Word Origin & History
O.E. stocc "stump, post, stake, tree trunk, log," also "pillory" (usually plural, stocks), from P.Gmc. *stukkaz "tree trunk" (cf. O.N. stokkr "block of wood, trunk of a tree," O.S., O.Fris. stok, M.Du. stoc "tree trunk, stump," Du. stok "stick, cane," O.H.G. stoc "tree trunk, stick," Ger. Stock "stick,
cane;" also Du. stuk, Ger. Stück "piece"), from PIE *(s)teu- (see steep
(adj.)). Meaning "ancestry, family" (late 14c.) is a figurative use of the "tree trunk" sense (cf. family tree). This is also the root of the meaning "heavy part of a tool," and "part of a rifle held against the shoulder" (1540s). Stock, lock, and barrel "the whole of a thing" is recorded from 1817. Meaning "framework on which a boat was constructed" (early 15c.) led to figurative phrase on stocks "planned and commenced" (1660s). Stock-still (late 15c.) is lit. "as still as a tree trunk."
"supply for future use" (1428), "sum of money" (1463), M.E. developments of stock
(n.1), but the ultimate sense connection is uncertain. Perhaps the notion is of the "trunk" from which gains are an outgrowth, or obs. sense of "money-box" (c.1400). Meaning "subscribed capital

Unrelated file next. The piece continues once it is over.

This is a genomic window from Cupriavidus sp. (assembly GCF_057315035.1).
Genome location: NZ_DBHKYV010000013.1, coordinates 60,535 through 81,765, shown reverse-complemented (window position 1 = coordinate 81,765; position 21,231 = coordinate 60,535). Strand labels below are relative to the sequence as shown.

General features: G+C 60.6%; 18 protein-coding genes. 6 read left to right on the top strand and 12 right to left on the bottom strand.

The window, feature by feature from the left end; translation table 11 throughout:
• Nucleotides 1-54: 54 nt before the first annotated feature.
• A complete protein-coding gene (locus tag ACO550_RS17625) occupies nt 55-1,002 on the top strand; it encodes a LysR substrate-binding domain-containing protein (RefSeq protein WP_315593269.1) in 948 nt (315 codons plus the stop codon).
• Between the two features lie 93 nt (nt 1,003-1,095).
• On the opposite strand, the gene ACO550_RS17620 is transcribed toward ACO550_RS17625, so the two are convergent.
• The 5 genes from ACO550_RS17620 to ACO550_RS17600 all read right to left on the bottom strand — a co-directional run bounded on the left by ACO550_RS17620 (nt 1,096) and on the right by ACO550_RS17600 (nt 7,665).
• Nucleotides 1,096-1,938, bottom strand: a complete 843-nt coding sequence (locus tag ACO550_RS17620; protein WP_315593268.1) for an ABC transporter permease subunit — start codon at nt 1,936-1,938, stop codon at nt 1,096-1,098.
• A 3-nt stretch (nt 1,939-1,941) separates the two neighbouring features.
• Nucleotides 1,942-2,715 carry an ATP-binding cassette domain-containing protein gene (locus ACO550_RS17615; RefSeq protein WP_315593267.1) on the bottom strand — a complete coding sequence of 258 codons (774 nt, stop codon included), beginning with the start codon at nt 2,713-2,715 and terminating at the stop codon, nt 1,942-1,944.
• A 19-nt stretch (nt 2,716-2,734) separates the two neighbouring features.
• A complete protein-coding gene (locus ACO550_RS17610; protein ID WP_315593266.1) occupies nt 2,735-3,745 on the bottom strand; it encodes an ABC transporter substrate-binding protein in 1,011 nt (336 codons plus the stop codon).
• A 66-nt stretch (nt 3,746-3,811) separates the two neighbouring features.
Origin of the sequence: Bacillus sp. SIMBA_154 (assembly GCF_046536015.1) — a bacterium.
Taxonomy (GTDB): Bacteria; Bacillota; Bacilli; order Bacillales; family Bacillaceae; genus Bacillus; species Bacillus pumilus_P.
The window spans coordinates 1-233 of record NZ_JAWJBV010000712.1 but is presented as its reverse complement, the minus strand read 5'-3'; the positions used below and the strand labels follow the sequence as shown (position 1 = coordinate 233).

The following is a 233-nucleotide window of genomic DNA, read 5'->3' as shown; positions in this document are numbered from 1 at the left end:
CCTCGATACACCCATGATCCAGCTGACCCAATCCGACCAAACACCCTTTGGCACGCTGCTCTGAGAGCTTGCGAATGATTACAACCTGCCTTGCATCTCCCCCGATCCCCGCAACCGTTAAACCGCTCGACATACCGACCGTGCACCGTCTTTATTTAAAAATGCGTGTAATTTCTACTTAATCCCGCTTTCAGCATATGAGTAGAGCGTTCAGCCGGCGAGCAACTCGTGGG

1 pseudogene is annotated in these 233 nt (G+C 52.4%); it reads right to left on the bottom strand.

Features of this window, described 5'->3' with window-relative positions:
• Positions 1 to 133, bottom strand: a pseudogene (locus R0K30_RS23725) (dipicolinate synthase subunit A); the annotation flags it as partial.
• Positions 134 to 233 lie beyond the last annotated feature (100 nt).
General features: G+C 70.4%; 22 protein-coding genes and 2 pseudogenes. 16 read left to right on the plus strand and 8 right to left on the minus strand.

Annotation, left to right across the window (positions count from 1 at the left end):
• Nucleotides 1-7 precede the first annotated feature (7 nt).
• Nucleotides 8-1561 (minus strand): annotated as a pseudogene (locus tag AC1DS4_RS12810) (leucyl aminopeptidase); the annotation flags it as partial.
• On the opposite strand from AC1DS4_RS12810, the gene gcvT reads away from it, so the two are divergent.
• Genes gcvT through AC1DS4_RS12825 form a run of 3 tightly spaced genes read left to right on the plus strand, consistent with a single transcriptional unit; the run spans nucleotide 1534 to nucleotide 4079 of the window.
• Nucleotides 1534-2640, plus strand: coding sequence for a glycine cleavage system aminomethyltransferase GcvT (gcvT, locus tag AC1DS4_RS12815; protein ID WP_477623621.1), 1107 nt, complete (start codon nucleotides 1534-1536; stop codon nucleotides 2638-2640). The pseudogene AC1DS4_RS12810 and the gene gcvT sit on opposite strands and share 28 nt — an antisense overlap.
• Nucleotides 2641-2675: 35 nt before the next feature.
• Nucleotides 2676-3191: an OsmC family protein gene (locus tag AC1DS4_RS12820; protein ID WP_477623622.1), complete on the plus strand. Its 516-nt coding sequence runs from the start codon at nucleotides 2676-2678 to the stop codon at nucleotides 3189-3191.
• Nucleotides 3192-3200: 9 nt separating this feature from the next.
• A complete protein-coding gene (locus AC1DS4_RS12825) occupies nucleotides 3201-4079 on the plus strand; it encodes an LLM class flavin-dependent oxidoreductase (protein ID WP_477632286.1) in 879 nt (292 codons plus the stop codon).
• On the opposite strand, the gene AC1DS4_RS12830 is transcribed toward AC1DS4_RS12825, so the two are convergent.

of a corporation" is from 1612. Stock-broker is from 1706; stock exchange is from 1773. The verb meaning "to supply (a store) with stock" is from 1622; in stock "in the possession of a trader" is from 1618. Meaning "broth made by boiling meat or vegetables" is from 1764. Theatrical use, in ref. to a company regularly acting together at a given theater, is attested from 1761. In ref. to conversation or literature, "recurring, commonplace" (e.g. stock phrase), it is attested from 1738, on notion of "kept in store for constant use." Taking stock "making an inventory" is attested from 1736. As the collective term for the movable property of a farm, it is recorded from 1519; hence livestock (1523).